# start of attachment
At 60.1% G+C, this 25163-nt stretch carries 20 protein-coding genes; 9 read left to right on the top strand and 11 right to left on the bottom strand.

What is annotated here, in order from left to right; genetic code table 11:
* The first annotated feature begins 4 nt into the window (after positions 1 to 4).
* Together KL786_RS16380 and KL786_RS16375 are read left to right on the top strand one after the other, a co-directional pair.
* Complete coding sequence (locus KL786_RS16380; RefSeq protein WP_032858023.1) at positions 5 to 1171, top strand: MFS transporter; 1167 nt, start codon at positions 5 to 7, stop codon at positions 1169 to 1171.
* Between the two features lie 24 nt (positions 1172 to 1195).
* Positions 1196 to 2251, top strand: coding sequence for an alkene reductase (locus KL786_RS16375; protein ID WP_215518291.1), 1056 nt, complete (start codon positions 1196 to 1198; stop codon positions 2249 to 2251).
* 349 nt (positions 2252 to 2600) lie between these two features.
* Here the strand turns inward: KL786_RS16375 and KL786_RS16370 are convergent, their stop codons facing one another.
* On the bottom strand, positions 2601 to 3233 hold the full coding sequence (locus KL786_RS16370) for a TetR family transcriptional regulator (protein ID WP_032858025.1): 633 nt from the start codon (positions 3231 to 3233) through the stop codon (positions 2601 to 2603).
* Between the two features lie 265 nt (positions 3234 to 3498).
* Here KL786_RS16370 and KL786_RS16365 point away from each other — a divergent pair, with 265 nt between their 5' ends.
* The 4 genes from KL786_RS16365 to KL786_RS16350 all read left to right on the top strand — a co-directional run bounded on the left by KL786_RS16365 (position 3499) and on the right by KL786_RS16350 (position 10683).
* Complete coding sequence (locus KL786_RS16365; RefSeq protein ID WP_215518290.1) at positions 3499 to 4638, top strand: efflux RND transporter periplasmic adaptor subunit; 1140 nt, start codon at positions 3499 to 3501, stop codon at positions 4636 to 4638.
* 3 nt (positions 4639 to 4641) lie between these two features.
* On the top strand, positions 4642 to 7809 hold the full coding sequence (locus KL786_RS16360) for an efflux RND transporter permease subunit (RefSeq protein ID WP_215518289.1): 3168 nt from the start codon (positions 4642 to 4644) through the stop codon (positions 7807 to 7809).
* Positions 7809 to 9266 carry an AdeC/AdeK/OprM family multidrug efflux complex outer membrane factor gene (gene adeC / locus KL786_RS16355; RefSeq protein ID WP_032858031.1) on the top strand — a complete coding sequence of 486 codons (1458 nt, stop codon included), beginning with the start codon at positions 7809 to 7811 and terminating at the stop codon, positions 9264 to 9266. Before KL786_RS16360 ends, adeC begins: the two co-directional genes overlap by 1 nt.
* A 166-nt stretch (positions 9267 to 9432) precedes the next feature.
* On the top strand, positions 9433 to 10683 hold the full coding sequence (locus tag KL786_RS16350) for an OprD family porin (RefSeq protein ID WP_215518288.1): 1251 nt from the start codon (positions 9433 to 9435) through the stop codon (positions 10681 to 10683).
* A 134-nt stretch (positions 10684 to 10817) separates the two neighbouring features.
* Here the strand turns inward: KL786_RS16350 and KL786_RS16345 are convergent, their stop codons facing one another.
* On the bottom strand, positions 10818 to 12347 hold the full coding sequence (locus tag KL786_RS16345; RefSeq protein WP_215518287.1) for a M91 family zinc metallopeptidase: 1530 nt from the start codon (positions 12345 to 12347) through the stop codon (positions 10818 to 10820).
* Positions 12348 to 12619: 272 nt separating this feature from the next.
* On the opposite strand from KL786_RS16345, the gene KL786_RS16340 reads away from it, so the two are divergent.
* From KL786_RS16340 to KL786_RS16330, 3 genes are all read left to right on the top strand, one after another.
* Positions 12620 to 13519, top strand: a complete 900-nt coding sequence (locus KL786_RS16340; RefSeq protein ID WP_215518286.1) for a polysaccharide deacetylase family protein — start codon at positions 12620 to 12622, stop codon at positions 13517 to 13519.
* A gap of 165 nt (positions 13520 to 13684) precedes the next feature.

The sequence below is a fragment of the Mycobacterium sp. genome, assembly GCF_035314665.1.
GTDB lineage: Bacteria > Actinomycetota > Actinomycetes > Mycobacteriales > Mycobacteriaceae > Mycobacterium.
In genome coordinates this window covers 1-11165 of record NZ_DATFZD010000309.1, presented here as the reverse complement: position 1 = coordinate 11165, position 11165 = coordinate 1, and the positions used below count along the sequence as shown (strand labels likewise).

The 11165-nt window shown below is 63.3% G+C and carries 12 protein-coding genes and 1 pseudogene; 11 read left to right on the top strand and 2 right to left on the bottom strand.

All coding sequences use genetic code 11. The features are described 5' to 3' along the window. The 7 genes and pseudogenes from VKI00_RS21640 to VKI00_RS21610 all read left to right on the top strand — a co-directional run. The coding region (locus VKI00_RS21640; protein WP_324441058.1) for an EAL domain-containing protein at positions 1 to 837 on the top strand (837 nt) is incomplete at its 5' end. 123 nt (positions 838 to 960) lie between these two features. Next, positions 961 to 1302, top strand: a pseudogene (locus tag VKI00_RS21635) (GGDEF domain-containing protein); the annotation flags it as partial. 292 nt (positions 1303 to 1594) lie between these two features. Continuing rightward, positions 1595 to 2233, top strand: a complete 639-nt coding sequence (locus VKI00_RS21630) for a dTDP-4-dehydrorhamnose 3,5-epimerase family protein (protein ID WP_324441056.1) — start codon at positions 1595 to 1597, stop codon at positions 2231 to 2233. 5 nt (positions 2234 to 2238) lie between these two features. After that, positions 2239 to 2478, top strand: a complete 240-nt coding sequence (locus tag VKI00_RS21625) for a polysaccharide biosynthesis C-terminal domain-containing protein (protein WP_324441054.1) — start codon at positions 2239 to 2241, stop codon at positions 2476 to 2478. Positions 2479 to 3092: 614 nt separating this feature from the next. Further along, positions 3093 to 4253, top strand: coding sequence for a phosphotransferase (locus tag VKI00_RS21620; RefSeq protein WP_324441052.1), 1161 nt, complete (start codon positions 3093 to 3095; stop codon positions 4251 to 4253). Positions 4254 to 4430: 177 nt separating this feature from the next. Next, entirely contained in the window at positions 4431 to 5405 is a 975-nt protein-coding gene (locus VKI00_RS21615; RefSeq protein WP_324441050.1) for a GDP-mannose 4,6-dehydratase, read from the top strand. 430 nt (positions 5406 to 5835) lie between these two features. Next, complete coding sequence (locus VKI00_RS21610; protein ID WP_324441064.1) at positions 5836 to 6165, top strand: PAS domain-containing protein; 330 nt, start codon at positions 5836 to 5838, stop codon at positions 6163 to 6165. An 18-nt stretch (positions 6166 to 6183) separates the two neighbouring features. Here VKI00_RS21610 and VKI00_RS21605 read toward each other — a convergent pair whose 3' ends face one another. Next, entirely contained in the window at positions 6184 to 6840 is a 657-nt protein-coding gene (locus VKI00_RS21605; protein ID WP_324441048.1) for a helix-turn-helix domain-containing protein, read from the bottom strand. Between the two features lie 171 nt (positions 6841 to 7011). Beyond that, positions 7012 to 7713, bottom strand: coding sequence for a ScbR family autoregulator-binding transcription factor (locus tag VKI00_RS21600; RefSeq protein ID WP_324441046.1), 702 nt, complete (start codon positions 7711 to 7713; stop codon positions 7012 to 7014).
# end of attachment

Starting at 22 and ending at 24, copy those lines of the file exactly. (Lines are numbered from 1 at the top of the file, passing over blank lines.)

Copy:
* On the bottom strand, positions 10818 to 12347 hold the full coding sequence (locus tag KL786_RS16345; RefSeq protein WP_215518287.1) for a M91 family zinc metallopeptidase: 1530 nt from the start codon (positions 12345 to 12347) through the stop codon (positions 10818 to 10820).
* Positions 12348 to 12619: 272 nt separating this feature from the next.
* On the opposite strand from KL786_RS16345, the gene KL786_RS16340 reads away from it, so the two are divergent.